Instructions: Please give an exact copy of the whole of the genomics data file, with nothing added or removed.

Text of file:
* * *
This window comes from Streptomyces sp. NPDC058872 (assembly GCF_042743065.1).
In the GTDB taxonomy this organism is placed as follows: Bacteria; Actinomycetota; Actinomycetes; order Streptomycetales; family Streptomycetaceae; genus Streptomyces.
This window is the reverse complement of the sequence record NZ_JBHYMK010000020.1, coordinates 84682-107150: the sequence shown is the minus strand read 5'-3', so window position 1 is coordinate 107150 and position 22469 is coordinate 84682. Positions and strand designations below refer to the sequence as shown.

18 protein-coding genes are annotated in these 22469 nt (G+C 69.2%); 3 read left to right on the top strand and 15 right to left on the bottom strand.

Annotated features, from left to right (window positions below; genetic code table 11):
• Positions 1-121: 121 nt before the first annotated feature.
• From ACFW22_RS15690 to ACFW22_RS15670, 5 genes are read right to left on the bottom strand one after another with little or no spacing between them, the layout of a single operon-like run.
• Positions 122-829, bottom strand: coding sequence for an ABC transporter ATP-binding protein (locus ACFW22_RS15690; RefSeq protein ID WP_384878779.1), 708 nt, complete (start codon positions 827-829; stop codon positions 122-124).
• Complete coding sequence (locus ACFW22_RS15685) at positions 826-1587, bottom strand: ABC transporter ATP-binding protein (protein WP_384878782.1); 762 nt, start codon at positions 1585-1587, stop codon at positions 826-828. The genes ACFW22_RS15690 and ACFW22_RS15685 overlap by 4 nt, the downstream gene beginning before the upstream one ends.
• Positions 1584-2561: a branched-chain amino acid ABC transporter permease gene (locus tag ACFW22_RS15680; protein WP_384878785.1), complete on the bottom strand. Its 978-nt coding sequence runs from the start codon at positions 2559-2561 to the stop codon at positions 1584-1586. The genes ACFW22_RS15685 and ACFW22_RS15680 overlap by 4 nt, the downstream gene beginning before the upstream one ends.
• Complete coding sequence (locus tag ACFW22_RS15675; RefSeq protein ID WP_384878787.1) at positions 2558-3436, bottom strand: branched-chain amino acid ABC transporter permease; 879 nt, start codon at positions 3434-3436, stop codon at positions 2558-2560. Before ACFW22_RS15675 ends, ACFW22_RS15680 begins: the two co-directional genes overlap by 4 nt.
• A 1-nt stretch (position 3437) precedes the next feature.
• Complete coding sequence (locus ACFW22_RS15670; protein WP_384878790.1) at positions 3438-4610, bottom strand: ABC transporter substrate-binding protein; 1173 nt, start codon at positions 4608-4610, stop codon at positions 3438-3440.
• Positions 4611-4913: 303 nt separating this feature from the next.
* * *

This window comes from Streptomyces sp. NPDC058872 (assembly GCF_042743065.1).
In the GTDB taxonomy this organism is placed as follows: Bacteria; Actinomycetota; Actinomycetes; order Streptomycetales; family Streptomycetaceae; genus Streptomyces.
This window is the reverse complement of the sequence record NZ_JBHYMK010000020.1, coordinates 84682-107150: the sequence shown is the minus strand read 5'-3', so window position 1 is coordinate 107150 and position 22469 is coordinate 84682. Positions and strand designations below refer to the sequence as shown.

18 protein-coding genes are annotated in these 22469 nt (G+C 69.2%); 3 read left to right on the top strand and 15 right to left on the bottom strand.

Annotated features, from left to right (window positions below; genetic code table 11):
• Positions 1-121: 121 nt before the first annotated feature.
• From ACFW22_RS15690 to ACFW22_RS15670, 5 genes are read right to left on the bottom strand one after another with little or no spacing between them, the layout of a single operon-like run.
• Positions 122-829, bottom strand: coding sequence for an ABC transporter ATP-binding protein (locus ACFW22_RS15690; RefSeq protein ID WP_384878779.1), 708 nt, complete (start codon positions 827-829; stop codon positions 122-124).
• Complete coding sequence (locus ACFW22_RS15685) at positions 826-1587, bottom strand: ABC transporter ATP-binding protein (protein WP_384878782.1); 762 nt, start codon at positions 1585-1587, stop codon at positions 826-828. The genes ACFW22_RS15690 and ACFW22_RS15685 overlap by 4 nt, the downstream gene beginning before the upstream one ends.
• Positions 1584-2561: a branched-chain amino acid ABC transporter permease gene (locus tag ACFW22_RS15680; protein WP_384878785.1), complete on the bottom strand. Its 978-nt coding sequence runs from the start codon at positions 2559-2561 to the stop codon at positions 1584-1586. The genes ACFW22_RS15685 and ACFW22_RS15680 overlap by 4 nt, the downstream gene beginning before the upstream one ends.
• Complete coding sequence (locus tag ACFW22_RS15675; RefSeq protein ID WP_384878787.1) at positions 2558-3436, bottom strand: branched-chain amino acid ABC transporter permease; 879 nt, start codon at positions 3434-3436, stop codon at positions 2558-2560. Before ACFW22_RS15675 ends, ACFW22_RS15680 begins: the two co-directional genes overlap by 4 nt.
• A 1-nt stretch (position 3437) precedes the next feature.
• Complete coding sequence (locus ACFW22_RS15670; protein WP_384878790.1) at positions 3438-4610, bottom strand: ABC transporter substrate-binding protein; 1173 nt, start codon at positions 4608-4610, stop codon at positions 3438-3440.
• Positions 4611-4913: 303 nt separating this feature from the next.